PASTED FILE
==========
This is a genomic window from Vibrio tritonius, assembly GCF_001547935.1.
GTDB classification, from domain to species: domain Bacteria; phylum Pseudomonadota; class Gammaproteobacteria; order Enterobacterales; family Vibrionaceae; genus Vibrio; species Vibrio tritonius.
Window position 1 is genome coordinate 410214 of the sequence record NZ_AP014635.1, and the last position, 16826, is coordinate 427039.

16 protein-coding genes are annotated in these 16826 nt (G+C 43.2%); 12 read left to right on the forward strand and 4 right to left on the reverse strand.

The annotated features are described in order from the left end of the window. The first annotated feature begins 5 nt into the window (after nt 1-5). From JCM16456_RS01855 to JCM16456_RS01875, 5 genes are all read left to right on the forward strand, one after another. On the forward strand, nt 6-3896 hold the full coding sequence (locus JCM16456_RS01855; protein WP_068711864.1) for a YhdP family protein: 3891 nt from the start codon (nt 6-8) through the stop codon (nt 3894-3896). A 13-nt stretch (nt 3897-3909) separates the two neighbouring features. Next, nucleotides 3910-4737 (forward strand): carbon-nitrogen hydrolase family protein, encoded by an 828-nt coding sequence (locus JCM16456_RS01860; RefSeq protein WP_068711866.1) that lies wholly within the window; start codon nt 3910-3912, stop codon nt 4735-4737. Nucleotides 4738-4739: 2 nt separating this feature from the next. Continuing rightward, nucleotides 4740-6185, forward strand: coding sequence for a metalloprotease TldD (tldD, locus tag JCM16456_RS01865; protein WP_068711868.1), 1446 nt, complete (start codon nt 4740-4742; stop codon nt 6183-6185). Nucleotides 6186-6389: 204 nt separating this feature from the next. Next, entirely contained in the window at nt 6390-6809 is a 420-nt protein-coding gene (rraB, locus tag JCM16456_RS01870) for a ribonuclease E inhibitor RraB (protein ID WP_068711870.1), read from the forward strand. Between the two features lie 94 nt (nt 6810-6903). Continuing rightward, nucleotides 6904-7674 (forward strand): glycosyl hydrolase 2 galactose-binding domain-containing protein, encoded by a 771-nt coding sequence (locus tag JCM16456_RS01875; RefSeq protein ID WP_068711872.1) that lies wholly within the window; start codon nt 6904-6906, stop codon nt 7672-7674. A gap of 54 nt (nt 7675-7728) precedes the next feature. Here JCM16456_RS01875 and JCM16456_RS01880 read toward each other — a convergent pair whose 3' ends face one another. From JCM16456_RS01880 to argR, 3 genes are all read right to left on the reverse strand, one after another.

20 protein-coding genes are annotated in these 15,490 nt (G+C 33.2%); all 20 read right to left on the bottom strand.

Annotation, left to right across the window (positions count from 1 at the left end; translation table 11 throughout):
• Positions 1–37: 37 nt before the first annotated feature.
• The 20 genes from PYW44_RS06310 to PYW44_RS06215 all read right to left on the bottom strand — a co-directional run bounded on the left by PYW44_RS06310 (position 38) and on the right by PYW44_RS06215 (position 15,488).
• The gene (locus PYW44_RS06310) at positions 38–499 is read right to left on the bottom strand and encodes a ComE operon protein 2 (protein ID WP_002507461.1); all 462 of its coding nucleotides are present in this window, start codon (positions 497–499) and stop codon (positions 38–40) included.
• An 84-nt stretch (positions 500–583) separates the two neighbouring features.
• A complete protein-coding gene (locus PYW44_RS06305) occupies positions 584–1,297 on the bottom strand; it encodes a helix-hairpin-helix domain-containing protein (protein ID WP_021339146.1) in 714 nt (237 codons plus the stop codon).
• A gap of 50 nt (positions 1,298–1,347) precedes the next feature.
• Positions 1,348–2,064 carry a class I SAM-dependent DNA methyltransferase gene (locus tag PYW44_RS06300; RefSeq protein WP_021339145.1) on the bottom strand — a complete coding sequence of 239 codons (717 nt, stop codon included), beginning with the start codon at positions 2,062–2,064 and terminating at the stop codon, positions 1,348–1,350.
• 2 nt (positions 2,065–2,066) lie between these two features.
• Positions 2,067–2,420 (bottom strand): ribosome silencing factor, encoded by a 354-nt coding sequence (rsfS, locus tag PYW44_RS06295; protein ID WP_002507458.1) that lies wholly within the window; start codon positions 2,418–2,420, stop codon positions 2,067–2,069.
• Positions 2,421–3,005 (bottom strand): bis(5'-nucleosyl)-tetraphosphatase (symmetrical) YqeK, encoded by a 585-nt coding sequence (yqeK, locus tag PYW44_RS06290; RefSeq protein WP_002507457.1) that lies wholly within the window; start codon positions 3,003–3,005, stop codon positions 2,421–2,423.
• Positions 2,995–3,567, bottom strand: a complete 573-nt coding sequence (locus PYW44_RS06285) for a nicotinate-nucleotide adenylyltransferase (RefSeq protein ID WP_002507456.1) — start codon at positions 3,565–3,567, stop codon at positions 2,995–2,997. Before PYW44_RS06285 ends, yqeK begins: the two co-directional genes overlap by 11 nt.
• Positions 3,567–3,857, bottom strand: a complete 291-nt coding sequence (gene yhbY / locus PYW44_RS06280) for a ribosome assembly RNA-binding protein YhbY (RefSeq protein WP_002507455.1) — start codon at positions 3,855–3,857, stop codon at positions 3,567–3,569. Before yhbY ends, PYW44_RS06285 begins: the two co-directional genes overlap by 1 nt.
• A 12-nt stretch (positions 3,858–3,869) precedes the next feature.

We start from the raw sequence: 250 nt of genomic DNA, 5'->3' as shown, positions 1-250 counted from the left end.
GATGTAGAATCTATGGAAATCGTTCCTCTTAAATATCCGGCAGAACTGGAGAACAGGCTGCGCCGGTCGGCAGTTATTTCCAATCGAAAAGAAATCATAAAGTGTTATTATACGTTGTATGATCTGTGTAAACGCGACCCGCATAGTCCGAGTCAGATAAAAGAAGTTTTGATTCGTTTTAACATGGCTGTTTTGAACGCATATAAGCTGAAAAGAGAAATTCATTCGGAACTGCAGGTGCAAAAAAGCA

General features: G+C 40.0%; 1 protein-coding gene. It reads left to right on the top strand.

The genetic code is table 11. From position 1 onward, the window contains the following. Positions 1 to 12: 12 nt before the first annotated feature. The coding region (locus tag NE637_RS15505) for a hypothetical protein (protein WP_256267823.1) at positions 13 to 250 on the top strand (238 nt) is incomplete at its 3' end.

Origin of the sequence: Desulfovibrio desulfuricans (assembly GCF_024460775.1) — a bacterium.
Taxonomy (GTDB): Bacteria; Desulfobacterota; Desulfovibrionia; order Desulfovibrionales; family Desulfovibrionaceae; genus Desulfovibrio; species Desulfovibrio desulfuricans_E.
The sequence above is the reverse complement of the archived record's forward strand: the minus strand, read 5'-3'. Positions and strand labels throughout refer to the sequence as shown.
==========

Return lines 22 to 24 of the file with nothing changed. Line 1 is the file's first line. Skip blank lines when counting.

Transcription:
GATGTAGAATCTATGGAAATCGTTCCTCTTAAATATCCGGCAGAACTGGAGAACAGGCTGCGCCGGTCGGCAGTTATTTCCAATCGAAAAGAAATCATAAAGTGTTATTATACGTTGTATGATCTGTGTAAACGCGACCCGCATAGTCCGAGTCAGATAAAAGAAGTTTTGATTCGTTTTAACATGGCTGTTTTGAACGCATATAAGCTGAAAAGAGAAATTCATTCGGAACTGCAGGTGCAAAAAAGCA

General features: G+C 40.0%; 1 protein-coding gene. It reads left to right on the top strand.

The genetic code is table 11. From position 1 onward, the window contains the following. Positions 1 to 12: 12 nt before the first annotated feature. The coding region (locus tag NE637_RS15505) for a hypothetical protein (protein WP_256267823.1) at positions 13 to 250 on the top strand (238 nt) is incomplete at its 3' end.